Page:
Looking different may not even allow you in.
The message this gives is “If you want to be with us sort out the way you look first. If you can’t, you’re out.”
My suspicion is that there are probably at least 2 children in every class with a strong need to express their difference and many others who would like to be quietly non-conformist without the attention. But they are all squeezed in or kicked out. Sometimes discarded like a weed or planted elsewhere.
Now I’m older I don’t think of myself as the only one who felt a bit weird or a bit as if I was looking at things differently from everyone else. I feel like I’m one of the one in twelve, who probably exists in almost every situation, and who feels this way. There are loads and loads and LOADS of us! And I often wonder how many of the other eleven secretly sympathised with us and would love to have joined us if they hadn’t been forced to fit in. Maybe they would like to turn around to see the birds in the hedge too.
But maybe it’s too late for some of those who were forced to fit so much that they can’t ever look at things differently; their brains have be trained to admire 12 straight daffodils and no weeds without questioning why that might be a bit bonkers.
Yesterday, I was fairly pleased, after fifteen years of the damn things, to finally read a school report that didn’t suggest one of my children needed to change in any great way. Ever since our eldest child’s first report at age three, we have been told our children are too something-or-other, not enough this, perhaps a bit that. There has often been some unnecessary character assassination. In this latest report for our youngest, there was reference to her messy handwriting as a concern but no mention that she needed to change who she was. I felt it was okay for her to be her and that there was perhaps a certain amusement and fondness even for her character. I’m not going to let her get uptight about her writing though. From my previous experiences, a child who is concerned about his or her handwriting – especially because of what adults want from them – tends to tense up and write in an inhibited way and it can make things worse. She loves making up stories and has a marvellous imagination but already refuses to sit at the table and write at home because she says she does enough of that at school and she doesn’t enjoy the actual physical process of writing (<- my choice of words!). Her father struggled with his handwriting and too much was made of it and he never recovered; her brother struggled with his handwriting and I tried to not let too much be made of it, and these days he writes just fine; now here’s our youngest “struggling” with her handwriting too and I don’t want her worried or discouraged by expected standards. When I say “struggling”, I actually mean “isn’t writing as neatly as is expected for their age group” and “isn’t reaching the required standard”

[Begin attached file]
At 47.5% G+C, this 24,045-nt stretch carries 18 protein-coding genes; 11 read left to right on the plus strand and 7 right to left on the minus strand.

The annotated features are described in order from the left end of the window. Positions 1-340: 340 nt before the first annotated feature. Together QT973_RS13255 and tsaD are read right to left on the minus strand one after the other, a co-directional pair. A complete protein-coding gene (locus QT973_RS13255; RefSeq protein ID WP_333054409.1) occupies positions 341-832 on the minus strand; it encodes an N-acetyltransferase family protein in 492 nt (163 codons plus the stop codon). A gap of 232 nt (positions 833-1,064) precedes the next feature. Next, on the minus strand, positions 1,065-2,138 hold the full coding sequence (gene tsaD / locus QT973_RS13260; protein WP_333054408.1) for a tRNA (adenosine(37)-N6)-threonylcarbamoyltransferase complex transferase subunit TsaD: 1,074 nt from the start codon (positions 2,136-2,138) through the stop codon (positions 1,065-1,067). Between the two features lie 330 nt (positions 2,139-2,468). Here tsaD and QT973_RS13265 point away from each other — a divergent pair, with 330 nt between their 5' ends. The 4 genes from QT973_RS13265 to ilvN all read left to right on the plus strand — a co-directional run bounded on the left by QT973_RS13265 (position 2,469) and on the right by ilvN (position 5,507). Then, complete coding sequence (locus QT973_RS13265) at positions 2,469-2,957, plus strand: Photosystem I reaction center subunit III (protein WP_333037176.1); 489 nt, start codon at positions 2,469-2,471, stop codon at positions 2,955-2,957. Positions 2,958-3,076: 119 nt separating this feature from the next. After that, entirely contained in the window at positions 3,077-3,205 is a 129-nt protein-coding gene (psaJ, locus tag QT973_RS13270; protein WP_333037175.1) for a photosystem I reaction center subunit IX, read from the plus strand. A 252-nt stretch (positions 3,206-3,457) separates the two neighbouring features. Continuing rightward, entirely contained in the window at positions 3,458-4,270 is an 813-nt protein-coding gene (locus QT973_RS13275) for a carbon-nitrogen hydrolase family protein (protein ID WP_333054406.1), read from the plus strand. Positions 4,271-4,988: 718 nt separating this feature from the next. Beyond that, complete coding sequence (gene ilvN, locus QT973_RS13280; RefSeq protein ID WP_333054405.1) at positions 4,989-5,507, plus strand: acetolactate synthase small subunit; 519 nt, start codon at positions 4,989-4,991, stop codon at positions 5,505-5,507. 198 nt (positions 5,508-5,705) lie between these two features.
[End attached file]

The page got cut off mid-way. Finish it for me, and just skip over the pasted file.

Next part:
But if it wasn’t for these required standards there wouldn’t be a problem. It seems to me we invent problems -which is a bit silly because there are enough real problems already.
I’m keeping a close eye on the next clump of daffodils about to flower. I hope there’s one facing it’s own way again and that there’ll be others just generally looking relaxed about their free-thinking neighbour.
And do I pull out weeds? Do I remove things that don’t fit in my own garden? Yes I do – I don’t want unwelcome plants crowding out my vegetable patch.
But weeds are not people.
People are not weeds.